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US20060195832A1 - Modules for composing computer systems - Google Patents

Modules for composing computer systems Download PDF

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Publication number
US20060195832A1
US20060195832A1 US11066583 US6658305A US2006195832A1 US 20060195832 A1 US20060195832 A1 US 20060195832A1 US 11066583 US11066583 US 11066583 US 6658305 A US6658305 A US 6658305A US 2006195832 A1 US2006195832 A1 US 2006195832A1
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computer
module
system
solution
software
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Abandoned
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US11066583
Inventor
Adrian Chandley
Seiya Ohta
Christopher Schoppa
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Microsoft Technology Licensing LLC
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Microsoft Corp
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    • GPHYSICS
    • G06COMPUTING; CALCULATING; COUNTING
    • G06FELECTRICAL DIGITAL DATA PROCESSING
    • G06F8/00Arrangements for software engineering
    • G06F8/30Creation or generation of source code
    • G06F8/36Software reuse

Abstract

Described is a method and system comprising solution modules that allow a user to compose a customized computer system configured according to a user's needs. Modules may be by simply coupling them to a base computer system. Each module contains the hardware that enables a base computer system to accomplish a limited computing task, along with supporting software that is loaded to enable the base computer system to operate the hardware. The present invention thus provides an additive model, in which each module contains one or more hardware components, drivers and application programs, operating system modules, middleware and/or services that allow a user to compose a custom computer system. Examples of solution modules include an Internet module comprising a NIC and supporting software, a module that augments a computer system with digital video recorder capabilities, modules for advanced graphics subsystems such as for games, and others.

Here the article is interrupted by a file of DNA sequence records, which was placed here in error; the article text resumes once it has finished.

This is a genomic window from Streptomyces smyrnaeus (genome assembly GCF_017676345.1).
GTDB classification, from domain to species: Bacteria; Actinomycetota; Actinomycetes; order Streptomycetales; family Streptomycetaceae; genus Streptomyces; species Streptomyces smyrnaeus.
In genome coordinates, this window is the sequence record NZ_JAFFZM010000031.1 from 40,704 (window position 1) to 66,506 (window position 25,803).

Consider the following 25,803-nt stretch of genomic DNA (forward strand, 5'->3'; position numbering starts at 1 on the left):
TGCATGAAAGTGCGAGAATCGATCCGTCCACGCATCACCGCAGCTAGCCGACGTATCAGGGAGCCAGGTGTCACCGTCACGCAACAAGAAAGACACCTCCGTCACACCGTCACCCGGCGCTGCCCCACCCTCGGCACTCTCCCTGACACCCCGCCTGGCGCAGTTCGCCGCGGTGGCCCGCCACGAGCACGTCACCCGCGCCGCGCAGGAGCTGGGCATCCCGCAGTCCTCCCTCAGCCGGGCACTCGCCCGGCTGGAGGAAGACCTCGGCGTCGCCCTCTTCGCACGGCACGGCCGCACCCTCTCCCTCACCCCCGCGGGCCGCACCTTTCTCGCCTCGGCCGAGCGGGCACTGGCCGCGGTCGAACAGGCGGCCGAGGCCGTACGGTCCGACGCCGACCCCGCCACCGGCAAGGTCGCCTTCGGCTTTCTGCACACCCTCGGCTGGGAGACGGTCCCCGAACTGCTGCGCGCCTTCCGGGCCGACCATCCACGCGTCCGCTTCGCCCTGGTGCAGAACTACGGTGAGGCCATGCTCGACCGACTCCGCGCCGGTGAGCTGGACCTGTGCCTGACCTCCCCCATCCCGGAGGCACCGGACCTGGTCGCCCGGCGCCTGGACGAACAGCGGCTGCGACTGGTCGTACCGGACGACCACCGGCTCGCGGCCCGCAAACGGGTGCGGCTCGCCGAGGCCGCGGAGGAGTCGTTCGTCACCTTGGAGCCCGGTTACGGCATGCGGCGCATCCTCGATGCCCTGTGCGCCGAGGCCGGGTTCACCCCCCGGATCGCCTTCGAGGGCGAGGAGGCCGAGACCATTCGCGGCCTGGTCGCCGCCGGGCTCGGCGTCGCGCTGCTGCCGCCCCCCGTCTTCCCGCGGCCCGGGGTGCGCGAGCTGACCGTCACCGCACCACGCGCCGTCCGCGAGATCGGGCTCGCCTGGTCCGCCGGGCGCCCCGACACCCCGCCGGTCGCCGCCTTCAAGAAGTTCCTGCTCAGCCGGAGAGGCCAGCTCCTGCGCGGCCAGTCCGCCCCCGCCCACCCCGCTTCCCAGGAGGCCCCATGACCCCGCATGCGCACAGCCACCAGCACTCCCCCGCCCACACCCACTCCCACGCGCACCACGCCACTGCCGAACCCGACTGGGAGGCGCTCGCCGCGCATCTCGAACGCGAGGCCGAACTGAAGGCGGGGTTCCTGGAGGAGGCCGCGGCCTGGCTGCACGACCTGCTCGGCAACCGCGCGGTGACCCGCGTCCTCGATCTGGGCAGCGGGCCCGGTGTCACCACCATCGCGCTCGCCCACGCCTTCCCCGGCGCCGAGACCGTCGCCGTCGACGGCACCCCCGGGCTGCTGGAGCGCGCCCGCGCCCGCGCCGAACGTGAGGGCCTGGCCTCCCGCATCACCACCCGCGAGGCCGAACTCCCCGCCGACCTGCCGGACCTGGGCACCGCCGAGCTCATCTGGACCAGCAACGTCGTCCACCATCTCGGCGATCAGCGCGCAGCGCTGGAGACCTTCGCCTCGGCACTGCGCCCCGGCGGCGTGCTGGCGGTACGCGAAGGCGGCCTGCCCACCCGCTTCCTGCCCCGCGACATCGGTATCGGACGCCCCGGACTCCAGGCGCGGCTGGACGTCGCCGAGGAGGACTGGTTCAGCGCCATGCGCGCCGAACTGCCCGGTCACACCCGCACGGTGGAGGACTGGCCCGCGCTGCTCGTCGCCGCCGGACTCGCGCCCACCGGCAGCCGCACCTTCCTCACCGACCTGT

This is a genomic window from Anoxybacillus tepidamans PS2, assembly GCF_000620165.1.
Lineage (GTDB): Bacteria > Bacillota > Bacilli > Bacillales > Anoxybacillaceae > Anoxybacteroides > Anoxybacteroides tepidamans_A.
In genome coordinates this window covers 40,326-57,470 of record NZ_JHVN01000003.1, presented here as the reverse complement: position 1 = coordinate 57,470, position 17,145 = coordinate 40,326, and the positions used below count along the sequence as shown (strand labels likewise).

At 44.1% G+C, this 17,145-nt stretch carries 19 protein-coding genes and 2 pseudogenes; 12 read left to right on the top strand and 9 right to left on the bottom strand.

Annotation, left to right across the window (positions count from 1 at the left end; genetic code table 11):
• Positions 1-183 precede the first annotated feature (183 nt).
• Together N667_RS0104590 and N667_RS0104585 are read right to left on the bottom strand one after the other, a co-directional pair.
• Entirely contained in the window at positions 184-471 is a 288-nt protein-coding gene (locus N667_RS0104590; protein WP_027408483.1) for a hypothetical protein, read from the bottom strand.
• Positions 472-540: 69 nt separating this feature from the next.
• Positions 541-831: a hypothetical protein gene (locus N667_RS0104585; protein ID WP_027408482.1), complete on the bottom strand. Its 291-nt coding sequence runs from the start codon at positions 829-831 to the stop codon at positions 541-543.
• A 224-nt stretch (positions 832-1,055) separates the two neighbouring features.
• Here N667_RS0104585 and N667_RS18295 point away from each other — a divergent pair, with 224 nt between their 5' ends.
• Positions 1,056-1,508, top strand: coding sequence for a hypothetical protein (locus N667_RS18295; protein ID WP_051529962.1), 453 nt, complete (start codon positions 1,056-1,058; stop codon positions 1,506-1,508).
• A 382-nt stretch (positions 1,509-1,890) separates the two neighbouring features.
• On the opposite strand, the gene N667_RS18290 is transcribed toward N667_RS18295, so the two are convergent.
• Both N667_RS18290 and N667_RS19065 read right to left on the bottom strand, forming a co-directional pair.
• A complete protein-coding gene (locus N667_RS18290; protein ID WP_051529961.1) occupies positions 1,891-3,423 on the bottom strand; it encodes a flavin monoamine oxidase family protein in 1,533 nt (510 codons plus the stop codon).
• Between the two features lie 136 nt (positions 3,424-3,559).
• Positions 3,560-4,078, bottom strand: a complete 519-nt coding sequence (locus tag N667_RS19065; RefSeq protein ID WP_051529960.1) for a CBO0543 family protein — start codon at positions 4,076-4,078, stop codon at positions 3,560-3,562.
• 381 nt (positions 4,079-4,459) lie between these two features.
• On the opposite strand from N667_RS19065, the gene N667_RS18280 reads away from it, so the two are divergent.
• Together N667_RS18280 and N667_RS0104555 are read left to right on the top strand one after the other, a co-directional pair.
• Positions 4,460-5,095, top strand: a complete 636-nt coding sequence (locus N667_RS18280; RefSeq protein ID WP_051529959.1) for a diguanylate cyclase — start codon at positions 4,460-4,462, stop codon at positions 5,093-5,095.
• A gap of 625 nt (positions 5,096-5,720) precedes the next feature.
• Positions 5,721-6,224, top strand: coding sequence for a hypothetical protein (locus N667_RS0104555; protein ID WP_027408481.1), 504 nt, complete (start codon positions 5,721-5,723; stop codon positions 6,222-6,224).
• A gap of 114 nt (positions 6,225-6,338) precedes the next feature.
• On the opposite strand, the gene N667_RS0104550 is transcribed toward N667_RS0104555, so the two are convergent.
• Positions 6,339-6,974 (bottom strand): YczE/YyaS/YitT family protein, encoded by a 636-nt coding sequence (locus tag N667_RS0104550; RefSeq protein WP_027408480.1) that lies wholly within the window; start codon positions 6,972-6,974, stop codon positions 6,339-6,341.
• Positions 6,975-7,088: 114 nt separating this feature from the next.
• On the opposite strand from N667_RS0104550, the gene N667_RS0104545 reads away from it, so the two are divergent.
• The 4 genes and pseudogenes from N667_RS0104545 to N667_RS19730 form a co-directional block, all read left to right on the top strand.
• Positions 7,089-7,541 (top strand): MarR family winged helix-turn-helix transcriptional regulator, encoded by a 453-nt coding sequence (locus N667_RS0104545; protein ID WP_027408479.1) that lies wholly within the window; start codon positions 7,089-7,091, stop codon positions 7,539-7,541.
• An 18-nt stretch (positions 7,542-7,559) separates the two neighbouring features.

Description

    FIELD OF THE INVENTION
  • [0001]
    The invention relates generally to computer systems, and more particularly to computer system modules.
  • BACKGROUND OF THE INVENTION
  • [0002]
    Contemporary platforms for personal computers are arranged to deliver a rich, common set of services and features. These services and features provide the capabilities that other, separate products, such as hardware devices, application programs and other components augment. This model has worked well as personal computing has evolved, with separate products being developed in a number of general categories, e.g., work applications such as word processors and spreadsheets, media players, photography programs and devices, game programs and devices, messaging, email applications, Internet browsing and many others.
  • [0003]
    However, not every user requires all of the available services and features all of the time. For example, a typical user at work will not need the functionality that allows television shows to be recorded, but some users might like that functionality while at home rather than having to buy an expensive, dedicated device for such a purpose. Providing a full set of services and features creates a cost of entry issue when a potential customer is only interested in a small subset of the services and features available with contemporary platforms. While many users will still desire a rich, general-purpose computing platform, other users will not, and would prefer to pay for only what they need.